Albumin / Creatinine Ratio, Random Urine
Albumin (also known as microalbumin) is the measurement of albumin (a protein) in urine at concentrations below the sensitivity of dipstick testing for total protein performed in a routine urinalysis. Albuminuria is an important indicator of deteriorating renal function.
The value of testing albumin levels is well established in people with diabetes1 because over time, high glucose levels damage small vessels in the kidneys. Twenty percent to 40% of type II diabetics with sustained albuminuria will progress to overt kidney disease.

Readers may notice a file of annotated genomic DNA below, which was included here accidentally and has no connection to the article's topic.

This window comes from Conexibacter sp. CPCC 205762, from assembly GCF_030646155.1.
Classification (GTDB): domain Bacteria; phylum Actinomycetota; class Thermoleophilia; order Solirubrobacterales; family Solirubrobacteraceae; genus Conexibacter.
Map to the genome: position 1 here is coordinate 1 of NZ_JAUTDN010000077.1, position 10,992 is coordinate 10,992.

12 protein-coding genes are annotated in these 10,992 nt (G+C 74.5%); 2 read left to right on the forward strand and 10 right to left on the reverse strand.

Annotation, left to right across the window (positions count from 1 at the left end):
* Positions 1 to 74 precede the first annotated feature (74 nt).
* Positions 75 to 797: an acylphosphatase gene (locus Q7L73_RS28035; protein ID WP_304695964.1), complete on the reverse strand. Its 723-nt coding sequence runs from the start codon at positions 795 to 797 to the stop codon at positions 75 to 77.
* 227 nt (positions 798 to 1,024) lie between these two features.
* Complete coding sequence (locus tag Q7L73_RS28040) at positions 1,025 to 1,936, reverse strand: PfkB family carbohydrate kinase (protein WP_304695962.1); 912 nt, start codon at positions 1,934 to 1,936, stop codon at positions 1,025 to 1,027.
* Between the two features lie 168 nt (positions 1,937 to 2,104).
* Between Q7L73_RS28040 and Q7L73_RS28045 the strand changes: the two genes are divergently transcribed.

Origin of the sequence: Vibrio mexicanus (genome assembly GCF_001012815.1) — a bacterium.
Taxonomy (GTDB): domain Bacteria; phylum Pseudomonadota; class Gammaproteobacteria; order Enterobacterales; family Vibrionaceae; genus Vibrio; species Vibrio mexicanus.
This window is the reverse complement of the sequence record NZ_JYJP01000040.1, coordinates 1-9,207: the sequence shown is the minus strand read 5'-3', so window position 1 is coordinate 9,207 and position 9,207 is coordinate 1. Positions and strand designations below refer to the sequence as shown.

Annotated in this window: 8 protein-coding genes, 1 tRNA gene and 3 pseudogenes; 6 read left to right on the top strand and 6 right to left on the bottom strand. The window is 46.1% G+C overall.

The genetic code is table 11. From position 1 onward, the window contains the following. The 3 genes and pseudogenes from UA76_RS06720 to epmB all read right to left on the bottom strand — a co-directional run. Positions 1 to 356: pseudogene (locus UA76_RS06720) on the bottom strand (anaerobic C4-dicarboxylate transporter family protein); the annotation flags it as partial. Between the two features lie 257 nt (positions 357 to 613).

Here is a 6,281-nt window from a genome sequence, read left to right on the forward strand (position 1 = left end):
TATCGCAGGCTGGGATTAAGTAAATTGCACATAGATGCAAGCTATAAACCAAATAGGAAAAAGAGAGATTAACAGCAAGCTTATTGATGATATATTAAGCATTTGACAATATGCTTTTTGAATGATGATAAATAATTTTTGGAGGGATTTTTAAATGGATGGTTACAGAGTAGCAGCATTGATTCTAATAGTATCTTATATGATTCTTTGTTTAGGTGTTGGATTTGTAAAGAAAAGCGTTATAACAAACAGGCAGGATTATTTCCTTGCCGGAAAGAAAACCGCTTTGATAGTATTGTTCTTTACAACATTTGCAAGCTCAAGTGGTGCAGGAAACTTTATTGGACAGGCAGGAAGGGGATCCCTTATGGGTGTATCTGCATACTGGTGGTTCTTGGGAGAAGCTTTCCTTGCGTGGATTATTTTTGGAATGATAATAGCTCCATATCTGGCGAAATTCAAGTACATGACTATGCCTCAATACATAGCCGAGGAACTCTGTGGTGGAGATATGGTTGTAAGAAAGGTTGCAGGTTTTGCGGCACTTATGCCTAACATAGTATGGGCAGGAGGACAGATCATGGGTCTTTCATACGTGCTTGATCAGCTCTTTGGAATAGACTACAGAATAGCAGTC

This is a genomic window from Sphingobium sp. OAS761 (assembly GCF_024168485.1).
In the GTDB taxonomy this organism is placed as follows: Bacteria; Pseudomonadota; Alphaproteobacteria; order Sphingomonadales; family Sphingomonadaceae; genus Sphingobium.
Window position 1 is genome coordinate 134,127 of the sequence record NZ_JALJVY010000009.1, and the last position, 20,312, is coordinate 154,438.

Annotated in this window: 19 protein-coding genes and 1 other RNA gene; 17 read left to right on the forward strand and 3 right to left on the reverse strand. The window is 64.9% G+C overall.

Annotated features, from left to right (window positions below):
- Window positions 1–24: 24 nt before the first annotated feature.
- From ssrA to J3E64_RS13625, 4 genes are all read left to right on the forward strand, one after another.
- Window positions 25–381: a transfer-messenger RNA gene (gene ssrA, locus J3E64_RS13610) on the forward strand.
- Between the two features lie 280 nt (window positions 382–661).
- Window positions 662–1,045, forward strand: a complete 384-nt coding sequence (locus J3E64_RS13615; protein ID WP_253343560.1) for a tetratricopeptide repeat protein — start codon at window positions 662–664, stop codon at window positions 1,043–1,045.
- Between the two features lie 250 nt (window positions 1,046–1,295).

The American Diabetes Association (ADA) recommends that routine urinalysis be performed annually on adults with diabetes.1 If the urinalysis is negative for protein, albumin measurement is recommended, in order to catch kidney disease at an earlier stage.
Fasting is not required. Physical exercise during the previous 24 hours can cause a transient elevation in albumin. Other variables, including infection, fever, congestive heart failure, and marked hypertension, can also result in increased albumin levels.
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